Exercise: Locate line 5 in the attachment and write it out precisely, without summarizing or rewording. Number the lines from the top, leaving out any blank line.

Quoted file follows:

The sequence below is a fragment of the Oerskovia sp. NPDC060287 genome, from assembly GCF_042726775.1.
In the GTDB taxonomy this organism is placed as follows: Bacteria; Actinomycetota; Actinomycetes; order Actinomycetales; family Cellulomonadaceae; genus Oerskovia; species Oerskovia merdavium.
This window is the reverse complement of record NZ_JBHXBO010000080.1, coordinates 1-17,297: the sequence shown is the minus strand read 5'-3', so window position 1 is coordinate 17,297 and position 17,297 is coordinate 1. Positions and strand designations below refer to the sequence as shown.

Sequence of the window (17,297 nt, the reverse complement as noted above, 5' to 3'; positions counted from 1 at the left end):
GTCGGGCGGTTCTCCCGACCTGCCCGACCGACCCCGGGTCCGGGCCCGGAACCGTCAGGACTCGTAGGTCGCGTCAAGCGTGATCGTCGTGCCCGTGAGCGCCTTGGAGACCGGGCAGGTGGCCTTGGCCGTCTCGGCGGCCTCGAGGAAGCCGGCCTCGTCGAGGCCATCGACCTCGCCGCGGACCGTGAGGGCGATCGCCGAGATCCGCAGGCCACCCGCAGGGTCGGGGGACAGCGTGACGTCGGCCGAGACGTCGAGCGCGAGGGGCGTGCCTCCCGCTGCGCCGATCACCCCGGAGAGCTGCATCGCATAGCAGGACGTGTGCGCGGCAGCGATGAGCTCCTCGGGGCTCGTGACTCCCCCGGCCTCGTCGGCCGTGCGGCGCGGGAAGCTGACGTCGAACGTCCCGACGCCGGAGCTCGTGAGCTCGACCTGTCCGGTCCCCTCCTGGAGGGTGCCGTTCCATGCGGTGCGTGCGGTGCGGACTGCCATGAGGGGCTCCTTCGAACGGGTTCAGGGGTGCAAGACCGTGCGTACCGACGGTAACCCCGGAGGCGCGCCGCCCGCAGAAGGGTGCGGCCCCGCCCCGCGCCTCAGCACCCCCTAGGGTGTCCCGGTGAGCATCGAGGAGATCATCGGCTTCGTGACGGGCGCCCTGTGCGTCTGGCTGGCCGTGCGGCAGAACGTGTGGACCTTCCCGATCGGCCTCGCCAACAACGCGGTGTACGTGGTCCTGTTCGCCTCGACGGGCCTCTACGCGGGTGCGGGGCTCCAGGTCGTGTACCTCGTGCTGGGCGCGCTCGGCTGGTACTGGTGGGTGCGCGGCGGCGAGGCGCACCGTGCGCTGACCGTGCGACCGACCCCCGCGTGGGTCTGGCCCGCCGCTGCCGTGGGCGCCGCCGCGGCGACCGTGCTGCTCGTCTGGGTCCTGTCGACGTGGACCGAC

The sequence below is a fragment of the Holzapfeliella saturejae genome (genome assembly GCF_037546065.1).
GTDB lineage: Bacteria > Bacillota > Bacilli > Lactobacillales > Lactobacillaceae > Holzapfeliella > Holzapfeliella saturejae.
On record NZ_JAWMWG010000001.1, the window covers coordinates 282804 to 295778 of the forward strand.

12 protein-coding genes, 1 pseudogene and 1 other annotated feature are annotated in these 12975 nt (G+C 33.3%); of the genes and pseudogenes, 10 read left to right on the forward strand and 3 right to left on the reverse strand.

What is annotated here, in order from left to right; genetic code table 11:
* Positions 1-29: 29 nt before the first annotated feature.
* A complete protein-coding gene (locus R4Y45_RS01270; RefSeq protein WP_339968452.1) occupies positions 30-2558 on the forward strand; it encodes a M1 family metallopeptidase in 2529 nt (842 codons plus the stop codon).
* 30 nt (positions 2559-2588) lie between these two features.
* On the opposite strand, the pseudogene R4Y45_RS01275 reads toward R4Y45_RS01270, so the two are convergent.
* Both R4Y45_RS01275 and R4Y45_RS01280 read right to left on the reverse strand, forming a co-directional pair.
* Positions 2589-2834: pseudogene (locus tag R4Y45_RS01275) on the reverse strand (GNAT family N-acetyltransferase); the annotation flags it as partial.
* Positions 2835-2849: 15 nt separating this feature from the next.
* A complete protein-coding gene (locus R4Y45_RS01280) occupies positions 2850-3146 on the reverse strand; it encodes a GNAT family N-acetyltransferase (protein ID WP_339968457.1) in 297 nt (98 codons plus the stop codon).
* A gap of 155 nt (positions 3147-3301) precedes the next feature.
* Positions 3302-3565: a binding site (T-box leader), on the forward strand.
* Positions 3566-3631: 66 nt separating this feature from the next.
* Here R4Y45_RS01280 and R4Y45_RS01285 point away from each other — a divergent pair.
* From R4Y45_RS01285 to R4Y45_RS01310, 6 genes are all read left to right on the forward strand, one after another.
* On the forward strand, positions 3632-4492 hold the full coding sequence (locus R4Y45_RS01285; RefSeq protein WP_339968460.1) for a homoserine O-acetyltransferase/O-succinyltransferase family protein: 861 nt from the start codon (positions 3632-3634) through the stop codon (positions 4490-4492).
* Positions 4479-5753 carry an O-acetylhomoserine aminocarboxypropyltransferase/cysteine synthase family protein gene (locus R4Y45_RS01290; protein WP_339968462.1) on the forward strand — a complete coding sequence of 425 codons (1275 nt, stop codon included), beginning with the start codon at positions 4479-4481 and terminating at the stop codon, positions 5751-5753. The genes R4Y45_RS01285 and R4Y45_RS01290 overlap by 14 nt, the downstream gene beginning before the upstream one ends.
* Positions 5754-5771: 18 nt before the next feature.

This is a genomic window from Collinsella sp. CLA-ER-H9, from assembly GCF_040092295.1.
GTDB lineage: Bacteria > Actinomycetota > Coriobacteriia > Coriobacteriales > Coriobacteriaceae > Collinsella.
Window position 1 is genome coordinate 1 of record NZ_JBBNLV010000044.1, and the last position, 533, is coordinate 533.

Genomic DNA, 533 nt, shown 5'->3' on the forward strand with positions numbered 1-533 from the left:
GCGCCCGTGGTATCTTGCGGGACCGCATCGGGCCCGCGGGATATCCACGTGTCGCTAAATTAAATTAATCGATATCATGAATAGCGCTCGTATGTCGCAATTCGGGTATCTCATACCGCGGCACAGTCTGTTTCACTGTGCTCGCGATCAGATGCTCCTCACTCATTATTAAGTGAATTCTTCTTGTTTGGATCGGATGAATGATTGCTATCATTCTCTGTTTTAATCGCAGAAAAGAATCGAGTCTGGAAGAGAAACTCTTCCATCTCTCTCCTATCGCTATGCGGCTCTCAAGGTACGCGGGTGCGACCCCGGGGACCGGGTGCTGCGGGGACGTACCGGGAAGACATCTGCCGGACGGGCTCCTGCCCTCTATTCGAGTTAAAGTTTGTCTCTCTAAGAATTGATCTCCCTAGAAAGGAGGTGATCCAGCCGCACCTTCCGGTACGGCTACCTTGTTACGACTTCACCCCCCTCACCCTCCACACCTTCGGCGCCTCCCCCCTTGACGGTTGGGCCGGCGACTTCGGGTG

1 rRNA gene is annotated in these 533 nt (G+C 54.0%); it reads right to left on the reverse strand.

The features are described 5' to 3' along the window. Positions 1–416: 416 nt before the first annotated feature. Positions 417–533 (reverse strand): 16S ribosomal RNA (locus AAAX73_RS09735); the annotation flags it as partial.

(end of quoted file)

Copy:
GTCGGGCGGTTCTCCCGACCTGCCCGACCGACCCCGGGTCCGGGCCCGGAACCGTCAGGACTCGTAGGTCGCGTCAAGCGTGATCGTCGTGCCCGTGAGCGCCTTGGAGACCGGGCAGGTGGCCTTGGCCGTCTCGGCGGCCTCGAGGAAGCCGGCCTCGTCGAGGCCATCGACCTCGCCGCGGACCGTGAGGGCGATCGCCGAGATCCGCAGGCCACCCGCAGGGTCGGGGGACAGCGTGACGTCGGCCGAGACGTCGAGCGCGAGGGGCGTGCCTCCCGCTGCGCCGATCACCCCGGAGAGCTGCATCGCATAGCAGGACGTGTGCGCGGCAGCGATGAGCTCCTCGGGGCTCGTGACTCCCCCGGCCTCGTCGGCCGTGCGGCGCGGGAAGCTGACGTCGAACGTCCCGACGCCGGAGCTCGTGAGCTCGACCTGTCCGGTCCCCTCCTGGAGGGTGCCGTTCCATGCGGTGCGTGCGGTGCGGACTGCCATGAGGGGCTCCTTCGAACGGGTTCAGGGGTGCAAGACCGTGCGTACCGACGGTAACCCCGGAGGCGCGCCGCCCGCAGAAGGGTGCGGCCCCGCCCCGCGCCTCAGCACCCCCTAGGGTGTCCCGGTGAGCATCGAGGAGATCATCGGCTTCGTGACGGGCGCCCTGTGCGTCTGGCTGGCCGTGCGGCAGAACGTGTGGACCTTCCCGATCGGCCTCGCCAACAACGCGGTGTACGTGGTCCTGTTCGCCTCGACGGGCCTCTACGCGGGTGCGGGGCTCCAGGTCGTGTACCTCGTGCTGGGCGCGCTCGGCTGGTACTGGTGGGTGCGCGGCGGCGAGGCGCACCGTGCGCTGACCGTGCGACCGACCCCCGCGTGGGTCTGGCCCGCCGCTGCCGTGGGCGCCGCCGCGGCGACCGTGCTGCTCGTCTGGGTCCTGTCGACGTGGACCGAC